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My biggest motivation for creating my own blogs was to avoid the arbitrary censorship practiced by other blogs and various other Internet forums. Censorship will be avoided in my blogs -- there will be no deletion of comments, no closing of comment threads, no holding up of comments for moderation, and no commenter registration hassles. Comments containing nothing but insults and/or ad hominem attacks are discouraged. My non-response to a particular comment should not be interpreted as agreement, approval, or inability to answer.

Sunday, April 19, 2009

Judge Jones' Case Western Reserve speech

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For a long time, I did not bother to listen to the video of Judge John E. "Jackass" Jones III's September 25 Case Western Reserve University speech because with my slow dial-up connection the video's loading time is about ten times as long as the video itself. However, there was really no good reason not to listen to the video -- unlike some other videos, I didn't even need to leave the computer idle while loading the video but could do other things on the computer while the video loaded in the background.

Here is my review of the video:
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(1) The introducer gushingly praised Judge Jones and the Kitzmiller v. Dover opinion.

(2) Judge Jones repeated his claim that the work of judges is "workmanlike."[link] He says this to give the false impression that any other judge would have made the same decision and written the same opinion in the Kitzmiller v Dover case as he did. Of course, we know that judges are always disagreeing with each other, often sharply.

(3) None of the decision's critics that he mentioned by name are experts in the law and/or science -- he mentioned Bill O'Reilly, Pat Robertson, Phyllis Schlafly, and Ann Coulter. There has been a lot of criticism of his decision by scientific and legal experts -- some of these criticisms are discussed in this blog's two post-label groups titled "Expert opinions about Kitzmiller" [link] [link] (post-label groups are listed in the sidebar of the homepage). Several law journal articles criticized -- sometimes severely criticized -- the decision. Critics included anti-ID legal scholar Jay Wexler, who felt that Jones should not have ruled on the scientific merits of ID.[link]

(4) He repeated his charges that all of the critics of the Kitzmiller decision lack respect for "the rule of law" and "judicial independence" and he repeated his claim that this lack of respect is due to poor "civics education." [link] Those charges are easy to make when he cites only criticisms that do not use legal or scientific arguments.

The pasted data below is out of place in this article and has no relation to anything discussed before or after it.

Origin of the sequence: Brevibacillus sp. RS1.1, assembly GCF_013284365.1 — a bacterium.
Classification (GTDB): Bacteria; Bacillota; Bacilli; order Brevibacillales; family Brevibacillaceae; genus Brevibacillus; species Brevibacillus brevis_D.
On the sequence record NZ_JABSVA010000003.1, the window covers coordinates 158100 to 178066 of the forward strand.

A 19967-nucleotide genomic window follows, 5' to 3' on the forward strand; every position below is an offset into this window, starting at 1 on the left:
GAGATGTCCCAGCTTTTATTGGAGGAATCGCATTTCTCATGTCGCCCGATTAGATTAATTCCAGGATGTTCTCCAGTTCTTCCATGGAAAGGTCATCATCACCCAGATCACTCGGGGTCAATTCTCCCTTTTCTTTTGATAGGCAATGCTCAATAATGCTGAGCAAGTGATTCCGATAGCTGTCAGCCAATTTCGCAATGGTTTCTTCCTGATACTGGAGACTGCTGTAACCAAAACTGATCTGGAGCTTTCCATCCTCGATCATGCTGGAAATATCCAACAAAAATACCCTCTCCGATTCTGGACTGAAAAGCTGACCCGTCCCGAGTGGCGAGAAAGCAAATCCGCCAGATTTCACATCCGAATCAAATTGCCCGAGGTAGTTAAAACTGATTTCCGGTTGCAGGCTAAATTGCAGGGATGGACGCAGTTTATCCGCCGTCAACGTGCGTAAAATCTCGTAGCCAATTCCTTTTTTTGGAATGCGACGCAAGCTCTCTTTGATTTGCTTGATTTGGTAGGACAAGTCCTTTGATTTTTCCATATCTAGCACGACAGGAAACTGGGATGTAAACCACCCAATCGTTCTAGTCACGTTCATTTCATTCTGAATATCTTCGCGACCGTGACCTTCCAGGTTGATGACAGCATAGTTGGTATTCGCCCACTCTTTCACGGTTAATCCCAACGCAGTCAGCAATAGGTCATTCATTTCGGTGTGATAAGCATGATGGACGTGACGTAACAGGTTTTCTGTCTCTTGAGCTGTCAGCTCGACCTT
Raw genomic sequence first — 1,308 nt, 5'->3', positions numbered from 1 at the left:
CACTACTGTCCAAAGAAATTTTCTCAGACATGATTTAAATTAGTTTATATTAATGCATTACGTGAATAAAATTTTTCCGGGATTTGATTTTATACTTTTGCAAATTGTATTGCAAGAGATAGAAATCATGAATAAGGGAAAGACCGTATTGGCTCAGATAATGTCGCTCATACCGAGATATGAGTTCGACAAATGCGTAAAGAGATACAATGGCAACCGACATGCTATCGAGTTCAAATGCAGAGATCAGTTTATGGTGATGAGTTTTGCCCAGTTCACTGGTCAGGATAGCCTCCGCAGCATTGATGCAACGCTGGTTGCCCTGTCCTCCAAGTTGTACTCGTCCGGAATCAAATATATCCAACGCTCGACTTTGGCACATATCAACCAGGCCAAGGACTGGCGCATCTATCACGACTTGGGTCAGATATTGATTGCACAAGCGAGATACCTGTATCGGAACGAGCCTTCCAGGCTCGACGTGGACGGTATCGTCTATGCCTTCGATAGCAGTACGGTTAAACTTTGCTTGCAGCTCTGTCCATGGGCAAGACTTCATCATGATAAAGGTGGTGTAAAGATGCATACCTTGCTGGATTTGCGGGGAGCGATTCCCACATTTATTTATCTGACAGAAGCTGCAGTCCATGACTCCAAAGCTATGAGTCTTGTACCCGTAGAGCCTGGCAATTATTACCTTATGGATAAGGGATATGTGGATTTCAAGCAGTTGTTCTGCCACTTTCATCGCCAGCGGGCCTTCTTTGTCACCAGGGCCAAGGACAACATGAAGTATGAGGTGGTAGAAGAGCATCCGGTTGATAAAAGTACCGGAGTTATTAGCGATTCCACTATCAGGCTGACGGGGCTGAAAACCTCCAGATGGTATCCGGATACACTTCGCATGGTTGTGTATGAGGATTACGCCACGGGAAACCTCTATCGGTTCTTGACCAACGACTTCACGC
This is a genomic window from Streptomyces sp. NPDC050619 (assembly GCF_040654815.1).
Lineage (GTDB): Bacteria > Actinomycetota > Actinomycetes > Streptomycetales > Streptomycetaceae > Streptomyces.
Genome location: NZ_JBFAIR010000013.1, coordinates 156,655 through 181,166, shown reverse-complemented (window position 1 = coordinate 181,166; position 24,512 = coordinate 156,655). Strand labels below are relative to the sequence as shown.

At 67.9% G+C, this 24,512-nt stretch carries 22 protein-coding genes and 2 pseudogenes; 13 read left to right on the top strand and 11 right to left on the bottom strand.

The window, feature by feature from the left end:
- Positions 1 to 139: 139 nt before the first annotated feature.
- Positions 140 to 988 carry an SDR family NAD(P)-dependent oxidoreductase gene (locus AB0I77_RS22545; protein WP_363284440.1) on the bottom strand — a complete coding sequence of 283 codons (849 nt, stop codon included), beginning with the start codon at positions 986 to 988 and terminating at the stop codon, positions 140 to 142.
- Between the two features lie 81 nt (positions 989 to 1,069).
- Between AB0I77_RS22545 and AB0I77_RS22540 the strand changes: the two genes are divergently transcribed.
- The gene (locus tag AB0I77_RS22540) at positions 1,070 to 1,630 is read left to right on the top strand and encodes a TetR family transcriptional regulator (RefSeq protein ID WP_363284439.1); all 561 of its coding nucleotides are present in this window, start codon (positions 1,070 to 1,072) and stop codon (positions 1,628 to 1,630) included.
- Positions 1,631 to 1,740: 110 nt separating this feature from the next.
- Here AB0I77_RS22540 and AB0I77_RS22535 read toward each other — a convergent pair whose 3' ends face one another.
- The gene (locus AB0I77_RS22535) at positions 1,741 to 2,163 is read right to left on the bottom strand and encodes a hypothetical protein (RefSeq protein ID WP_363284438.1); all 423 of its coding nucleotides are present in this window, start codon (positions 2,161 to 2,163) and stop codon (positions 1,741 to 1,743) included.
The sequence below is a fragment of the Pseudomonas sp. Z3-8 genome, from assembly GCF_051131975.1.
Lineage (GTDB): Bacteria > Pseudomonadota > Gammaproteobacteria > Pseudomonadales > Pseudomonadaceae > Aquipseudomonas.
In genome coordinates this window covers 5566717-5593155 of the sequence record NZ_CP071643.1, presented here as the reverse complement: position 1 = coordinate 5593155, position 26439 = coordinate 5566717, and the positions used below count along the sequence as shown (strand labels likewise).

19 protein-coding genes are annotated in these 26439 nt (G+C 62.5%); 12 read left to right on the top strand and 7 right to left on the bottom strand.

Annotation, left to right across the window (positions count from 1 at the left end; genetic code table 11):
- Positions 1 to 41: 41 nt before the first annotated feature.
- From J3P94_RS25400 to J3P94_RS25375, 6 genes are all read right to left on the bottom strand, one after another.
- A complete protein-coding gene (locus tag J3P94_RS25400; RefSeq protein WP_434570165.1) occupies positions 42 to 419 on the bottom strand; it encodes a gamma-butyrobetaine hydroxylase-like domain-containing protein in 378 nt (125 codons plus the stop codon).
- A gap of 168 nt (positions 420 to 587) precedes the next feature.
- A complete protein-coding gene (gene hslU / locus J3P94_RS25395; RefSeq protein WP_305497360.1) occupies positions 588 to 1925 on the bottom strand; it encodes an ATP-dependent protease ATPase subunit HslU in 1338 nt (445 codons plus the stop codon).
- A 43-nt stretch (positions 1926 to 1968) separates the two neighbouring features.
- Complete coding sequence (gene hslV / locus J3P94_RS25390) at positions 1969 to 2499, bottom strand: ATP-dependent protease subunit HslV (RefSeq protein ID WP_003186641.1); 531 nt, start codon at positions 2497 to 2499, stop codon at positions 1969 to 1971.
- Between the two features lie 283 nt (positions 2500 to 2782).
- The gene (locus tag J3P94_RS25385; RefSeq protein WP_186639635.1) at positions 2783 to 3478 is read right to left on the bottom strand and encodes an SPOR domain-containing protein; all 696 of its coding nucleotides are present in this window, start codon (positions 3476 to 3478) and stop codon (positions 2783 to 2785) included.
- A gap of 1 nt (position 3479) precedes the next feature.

(5) He praised the US Constitution. IMO it is OK for a judge to say that he believes in upholding the Constitution, but praising the Constitution suggests extreme prejudice against anything perceived as a possible violation of it. Many foreign countries do not have an establishment clause in their constitutions, but that does not mean that people in those countries are less free than we are. I may sound a little paranoid here, but Judge Jones has given good reason for paranoia.

(6) He did not repeat his Dickinson College commencement speech's statement that his Dover decision was based on his notion that the Founders based the establishment clause upon a belief that organized religions are not "true" religions. So far as I know, he never repeated that statement, and I suspect the reason for that is that he got a lot of hell for it. Here is what he said at Dickinson College [link]:

. . . this much is very clear. The Founders believed that true religion was not something handed down by a church or contained in a Bible, but was to be found through free, rational inquiry. At bottom then, this core set of beliefs led the Founders, who constantly engaged and questioned things, to secure their idea of religious freedom by barring any alliance between church and state.

In the speech, Judge Jones claimed that he got this notion from his undergraduate days at Dickinson College, but in fact the above statement is a plagiarized quote mine from a book that was published long after he graduated. [link] And even some ardent supporters of the Kitzmiller decision -- e.g., Fatheaded Ed Brayton -- have found fault with the statement. [link]

There once was a jurist named Jones,
who was known as a real lazybones,
he could not disguise
that he did plagiarize,
and his statements were just full of clones.

(7) The speech at Case Western Reserve was followed by a Q&A period that was as long as or longer than the speech itself. In the Q&A period, Judge Jones complained that the Discovery Institute made ad hominem attacks against him and did not stick to the facts.
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